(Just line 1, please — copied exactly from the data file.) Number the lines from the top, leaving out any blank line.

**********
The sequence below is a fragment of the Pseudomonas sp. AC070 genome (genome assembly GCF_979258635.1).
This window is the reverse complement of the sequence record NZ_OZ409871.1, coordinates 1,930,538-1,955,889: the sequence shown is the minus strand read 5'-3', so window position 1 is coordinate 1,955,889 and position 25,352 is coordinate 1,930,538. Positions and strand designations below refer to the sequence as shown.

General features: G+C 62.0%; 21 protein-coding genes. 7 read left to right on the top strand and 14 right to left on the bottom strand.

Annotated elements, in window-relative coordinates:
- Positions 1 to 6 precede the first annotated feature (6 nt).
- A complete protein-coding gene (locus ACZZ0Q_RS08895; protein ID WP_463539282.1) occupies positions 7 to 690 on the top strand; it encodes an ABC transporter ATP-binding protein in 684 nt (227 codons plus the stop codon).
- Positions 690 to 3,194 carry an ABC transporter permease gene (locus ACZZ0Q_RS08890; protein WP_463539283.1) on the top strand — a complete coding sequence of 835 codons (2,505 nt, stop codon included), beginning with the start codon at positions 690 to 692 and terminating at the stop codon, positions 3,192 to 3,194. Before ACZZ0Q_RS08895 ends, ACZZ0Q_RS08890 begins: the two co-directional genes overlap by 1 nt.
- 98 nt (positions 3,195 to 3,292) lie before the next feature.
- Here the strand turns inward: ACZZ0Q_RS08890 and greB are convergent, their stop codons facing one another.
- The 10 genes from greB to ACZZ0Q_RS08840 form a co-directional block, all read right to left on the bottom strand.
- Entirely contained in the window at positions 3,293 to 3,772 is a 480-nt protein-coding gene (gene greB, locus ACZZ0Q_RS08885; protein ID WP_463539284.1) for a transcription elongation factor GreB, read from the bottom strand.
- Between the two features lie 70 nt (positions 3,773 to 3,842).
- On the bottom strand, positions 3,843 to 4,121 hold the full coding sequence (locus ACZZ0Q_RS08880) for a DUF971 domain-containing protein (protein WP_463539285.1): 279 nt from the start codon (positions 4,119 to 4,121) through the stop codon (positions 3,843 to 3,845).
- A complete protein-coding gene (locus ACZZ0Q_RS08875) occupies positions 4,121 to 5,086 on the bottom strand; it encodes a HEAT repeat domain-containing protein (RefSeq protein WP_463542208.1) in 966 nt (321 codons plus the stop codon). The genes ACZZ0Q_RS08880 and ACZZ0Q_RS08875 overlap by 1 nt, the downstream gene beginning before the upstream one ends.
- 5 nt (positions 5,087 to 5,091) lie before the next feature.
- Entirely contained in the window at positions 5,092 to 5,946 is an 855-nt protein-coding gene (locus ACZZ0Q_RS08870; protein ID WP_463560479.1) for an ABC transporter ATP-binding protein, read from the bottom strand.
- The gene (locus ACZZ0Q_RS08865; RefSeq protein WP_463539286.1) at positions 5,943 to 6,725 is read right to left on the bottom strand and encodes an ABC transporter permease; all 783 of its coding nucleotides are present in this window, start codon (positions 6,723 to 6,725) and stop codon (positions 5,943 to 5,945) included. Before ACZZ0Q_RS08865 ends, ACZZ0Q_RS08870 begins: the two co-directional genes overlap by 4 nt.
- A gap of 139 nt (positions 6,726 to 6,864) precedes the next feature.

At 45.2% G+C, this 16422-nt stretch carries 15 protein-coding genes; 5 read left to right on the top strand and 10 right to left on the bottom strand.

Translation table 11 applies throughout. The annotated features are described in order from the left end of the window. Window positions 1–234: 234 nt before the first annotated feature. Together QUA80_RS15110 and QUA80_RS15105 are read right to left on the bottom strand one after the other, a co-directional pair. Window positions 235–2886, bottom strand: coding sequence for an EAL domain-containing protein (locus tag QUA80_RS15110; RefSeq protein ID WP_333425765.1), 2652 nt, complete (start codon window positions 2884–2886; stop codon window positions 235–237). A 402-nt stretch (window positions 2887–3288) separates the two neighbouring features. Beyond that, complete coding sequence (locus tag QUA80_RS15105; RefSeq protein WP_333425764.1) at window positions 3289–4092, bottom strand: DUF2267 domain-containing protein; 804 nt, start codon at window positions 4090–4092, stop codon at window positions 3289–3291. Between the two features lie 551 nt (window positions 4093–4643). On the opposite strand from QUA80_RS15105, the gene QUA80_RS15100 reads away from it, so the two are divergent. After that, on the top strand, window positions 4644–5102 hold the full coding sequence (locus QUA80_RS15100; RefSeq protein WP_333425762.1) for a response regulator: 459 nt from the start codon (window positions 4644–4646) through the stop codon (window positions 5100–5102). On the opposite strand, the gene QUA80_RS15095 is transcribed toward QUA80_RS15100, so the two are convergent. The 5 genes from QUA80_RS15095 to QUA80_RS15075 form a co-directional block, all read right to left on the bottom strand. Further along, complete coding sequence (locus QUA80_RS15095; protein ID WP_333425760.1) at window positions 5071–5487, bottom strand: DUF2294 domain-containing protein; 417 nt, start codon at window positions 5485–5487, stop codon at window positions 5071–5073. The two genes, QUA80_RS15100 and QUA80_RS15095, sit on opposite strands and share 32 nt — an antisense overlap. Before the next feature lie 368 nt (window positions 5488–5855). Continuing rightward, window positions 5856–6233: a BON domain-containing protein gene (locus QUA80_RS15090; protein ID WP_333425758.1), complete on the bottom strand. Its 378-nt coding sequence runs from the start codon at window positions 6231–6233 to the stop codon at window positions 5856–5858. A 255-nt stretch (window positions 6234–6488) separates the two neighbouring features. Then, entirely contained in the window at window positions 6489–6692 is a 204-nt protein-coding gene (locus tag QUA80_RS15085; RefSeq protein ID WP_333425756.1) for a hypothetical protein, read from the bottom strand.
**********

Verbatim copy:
The sequence below is a fragment of the Pseudomonas sp. AC070 genome (genome assembly GCF_979258635.1).